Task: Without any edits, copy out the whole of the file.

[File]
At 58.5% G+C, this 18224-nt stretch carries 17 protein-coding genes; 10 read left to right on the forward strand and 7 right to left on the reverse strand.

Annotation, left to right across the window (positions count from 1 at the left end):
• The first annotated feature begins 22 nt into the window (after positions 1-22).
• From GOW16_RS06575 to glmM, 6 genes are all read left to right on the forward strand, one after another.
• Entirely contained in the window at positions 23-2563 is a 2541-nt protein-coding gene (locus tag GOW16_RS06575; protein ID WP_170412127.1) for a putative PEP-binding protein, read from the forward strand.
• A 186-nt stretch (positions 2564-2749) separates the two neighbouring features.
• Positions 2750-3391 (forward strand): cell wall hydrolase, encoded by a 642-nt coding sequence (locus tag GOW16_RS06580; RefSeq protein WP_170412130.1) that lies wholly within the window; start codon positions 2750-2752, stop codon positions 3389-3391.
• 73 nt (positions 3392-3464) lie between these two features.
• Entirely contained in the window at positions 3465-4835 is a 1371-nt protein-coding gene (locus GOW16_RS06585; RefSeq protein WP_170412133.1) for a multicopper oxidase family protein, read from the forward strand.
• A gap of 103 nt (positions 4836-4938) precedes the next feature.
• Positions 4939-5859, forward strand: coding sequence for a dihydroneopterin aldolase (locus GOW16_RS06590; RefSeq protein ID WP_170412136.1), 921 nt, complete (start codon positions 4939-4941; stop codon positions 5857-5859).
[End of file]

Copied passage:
At 58.5% G+C, this 18224-nt stretch carries 17 protein-coding genes; 10 read left to right on the forward strand and 7 right to left on the reverse strand.

Annotation, left to right across the window (positions count from 1 at the left end):
• The first annotated feature begins 22 nt into the window (after positions 1-22).
• From GOW16_RS06575 to glmM, 6 genes are all read left to right on the forward strand, one after another.
• Entirely contained in the window at positions 23-2563 is a 2541-nt protein-coding gene (locus tag GOW16_RS06575; protein ID WP_170412127.1) for a putative PEP-binding protein, read from the forward strand.
• A 186-nt stretch (positions 2564-2749) separates the two neighbouring features.
• Positions 2750-3391 (forward strand): cell wall hydrolase, encoded by a 642-nt coding sequence (locus tag GOW16_RS06580; RefSeq protein WP_170412130.1) that lies wholly within the window; start codon positions 2750-2752, stop codon positions 3389-3391.
• 73 nt (positions 3392-3464) lie between these two features.
• Entirely contained in the window at positions 3465-4835 is a 1371-nt protein-coding gene (locus GOW16_RS06585; RefSeq protein WP_170412133.1) for a multicopper oxidase family protein, read from the forward strand.
• A gap of 103 nt (positions 4836-4938) precedes the next feature.
• Positions 4939-5859, forward strand: coding sequence for a dihydroneopterin aldolase (locus GOW16_RS06590; RefSeq protein ID WP_170412136.1), 921 nt, complete (start codon positions 4939-4941; stop codon positions 5857-5859).